The company does not exclude the possibility of using scrubbers or even LNG ultimately, however low sulphur fuel oil is currently the preferred way to go. Yang Ming is now examining this option, while the final decision is expected in the near future.

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The company is trying to limit its operating costs, while also looking out for the environmental impact of its older ships, as it plans a renewal program.

Reportedly, Yang Ming aims to replace old ships with new ones, while it will also review ships that consume too much fuel and are not environmentally friendly.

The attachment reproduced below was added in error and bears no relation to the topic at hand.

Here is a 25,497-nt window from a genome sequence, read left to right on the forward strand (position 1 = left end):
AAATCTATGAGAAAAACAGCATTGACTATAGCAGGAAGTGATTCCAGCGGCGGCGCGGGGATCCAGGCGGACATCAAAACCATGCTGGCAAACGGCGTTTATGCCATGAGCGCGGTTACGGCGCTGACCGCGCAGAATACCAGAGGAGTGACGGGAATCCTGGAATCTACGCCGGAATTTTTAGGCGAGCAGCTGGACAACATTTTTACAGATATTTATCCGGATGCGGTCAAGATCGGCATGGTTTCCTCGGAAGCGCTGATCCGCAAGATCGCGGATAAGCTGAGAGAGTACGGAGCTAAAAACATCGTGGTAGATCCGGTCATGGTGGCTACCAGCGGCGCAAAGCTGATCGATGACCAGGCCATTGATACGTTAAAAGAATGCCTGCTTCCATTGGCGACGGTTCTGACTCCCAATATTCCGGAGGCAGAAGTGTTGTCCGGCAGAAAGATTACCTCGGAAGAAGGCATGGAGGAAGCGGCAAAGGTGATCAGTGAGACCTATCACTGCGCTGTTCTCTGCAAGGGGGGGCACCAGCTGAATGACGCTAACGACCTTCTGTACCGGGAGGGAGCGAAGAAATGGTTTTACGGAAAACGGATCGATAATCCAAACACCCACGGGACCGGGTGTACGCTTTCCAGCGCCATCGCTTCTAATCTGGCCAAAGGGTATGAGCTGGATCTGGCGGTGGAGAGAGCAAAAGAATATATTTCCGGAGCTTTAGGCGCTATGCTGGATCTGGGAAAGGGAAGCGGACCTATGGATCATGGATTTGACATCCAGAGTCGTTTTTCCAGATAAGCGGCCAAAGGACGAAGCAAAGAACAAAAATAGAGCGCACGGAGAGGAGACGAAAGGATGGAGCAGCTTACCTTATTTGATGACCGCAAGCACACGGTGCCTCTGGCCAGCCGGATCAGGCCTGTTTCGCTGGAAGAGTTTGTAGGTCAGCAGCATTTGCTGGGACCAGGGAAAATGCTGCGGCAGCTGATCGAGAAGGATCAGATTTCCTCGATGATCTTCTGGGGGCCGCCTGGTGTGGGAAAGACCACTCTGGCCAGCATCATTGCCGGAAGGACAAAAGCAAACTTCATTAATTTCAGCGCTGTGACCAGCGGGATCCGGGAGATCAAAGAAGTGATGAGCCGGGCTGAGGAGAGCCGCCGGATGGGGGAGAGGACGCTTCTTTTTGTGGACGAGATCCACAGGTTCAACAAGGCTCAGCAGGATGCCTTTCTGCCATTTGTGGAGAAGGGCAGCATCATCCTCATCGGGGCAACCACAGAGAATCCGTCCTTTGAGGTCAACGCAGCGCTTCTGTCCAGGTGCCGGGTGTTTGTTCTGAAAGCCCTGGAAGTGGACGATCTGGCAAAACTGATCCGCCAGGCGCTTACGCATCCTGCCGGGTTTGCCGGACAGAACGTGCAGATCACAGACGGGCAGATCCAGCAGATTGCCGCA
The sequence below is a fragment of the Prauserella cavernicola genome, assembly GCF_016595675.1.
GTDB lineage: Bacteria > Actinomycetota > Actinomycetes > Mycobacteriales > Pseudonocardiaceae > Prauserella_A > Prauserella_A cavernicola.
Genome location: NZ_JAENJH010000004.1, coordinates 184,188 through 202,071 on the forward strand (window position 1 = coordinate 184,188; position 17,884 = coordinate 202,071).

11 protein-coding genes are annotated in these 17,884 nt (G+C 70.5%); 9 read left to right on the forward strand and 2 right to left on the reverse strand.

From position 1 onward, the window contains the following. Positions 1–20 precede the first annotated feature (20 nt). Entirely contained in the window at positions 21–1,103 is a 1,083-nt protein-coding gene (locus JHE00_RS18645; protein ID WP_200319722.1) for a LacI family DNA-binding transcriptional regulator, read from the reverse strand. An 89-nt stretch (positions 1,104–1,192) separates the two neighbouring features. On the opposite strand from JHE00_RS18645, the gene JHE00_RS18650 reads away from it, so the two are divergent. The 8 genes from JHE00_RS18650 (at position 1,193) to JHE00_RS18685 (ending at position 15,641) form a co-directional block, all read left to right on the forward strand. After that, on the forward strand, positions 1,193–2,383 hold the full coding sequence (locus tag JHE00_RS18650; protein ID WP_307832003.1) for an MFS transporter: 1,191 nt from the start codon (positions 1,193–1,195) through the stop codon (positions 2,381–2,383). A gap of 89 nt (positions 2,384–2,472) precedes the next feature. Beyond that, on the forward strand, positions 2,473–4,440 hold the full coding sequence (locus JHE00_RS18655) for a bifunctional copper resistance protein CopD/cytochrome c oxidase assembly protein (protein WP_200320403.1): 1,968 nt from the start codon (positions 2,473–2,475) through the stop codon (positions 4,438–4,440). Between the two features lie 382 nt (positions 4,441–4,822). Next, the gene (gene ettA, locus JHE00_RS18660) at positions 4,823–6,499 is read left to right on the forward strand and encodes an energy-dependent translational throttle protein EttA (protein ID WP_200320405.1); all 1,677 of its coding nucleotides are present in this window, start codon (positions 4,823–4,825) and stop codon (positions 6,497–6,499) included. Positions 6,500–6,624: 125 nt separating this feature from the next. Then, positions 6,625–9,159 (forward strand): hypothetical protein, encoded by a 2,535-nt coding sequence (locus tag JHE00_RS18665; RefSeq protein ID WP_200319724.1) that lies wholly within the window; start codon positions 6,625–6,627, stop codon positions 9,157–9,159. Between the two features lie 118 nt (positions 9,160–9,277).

Many companies are now announcing their plans of compliance with the upcoming 2020 regulation. One of them, Dutch-based shipping company Spliethoff Group reiterated its commitment to cleaner shipping by investing in scrubbers for another vessel of its fleet.

Gearing up for the global sulphur cap that comes into effect from January 2020, Singapore-based APL said it will be using low-sulphur fuel oil across its vessel fleet, employ scrubbers on some of its ships, while it will also deploy LNG-fueled vessels, under its parent group CMA CGM's earlier announced plans to take delivery of nine new 22,000 TEU LNG-powered ships from 2020 onwards.

In addition, Hyundai Merchant Marine signed a memorandum of understanding with Hyundai Global Services to install scrubbers on an undisclosed number of vessels. Hyundai Merchant Marine recently ordered twelve 23,000 TEU container ships from Samsung Heavy Industries and Daewoo Shipbuilding & Marine Engineering, which will have scrubbers as well.